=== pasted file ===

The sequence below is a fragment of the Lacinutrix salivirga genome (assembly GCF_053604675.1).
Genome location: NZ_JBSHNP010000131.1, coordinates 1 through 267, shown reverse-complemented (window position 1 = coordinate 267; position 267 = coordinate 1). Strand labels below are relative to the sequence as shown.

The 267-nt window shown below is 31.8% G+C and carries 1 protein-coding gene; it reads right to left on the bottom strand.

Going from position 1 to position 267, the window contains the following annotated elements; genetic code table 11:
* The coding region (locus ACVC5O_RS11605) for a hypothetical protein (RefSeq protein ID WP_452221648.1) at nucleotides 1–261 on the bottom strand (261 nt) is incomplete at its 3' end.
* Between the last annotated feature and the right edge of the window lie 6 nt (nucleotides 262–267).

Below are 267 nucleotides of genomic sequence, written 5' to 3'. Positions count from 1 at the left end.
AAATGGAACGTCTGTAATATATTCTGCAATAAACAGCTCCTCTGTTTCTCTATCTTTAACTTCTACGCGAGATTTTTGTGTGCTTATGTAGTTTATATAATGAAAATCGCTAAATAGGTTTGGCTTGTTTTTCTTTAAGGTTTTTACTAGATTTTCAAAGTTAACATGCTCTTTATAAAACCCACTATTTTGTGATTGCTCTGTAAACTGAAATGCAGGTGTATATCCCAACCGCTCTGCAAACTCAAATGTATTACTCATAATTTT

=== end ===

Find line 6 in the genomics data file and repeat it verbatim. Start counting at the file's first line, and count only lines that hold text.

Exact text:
* Between the last annotated feature and the right edge of the window lie 6 nt (nucleotides 262–267).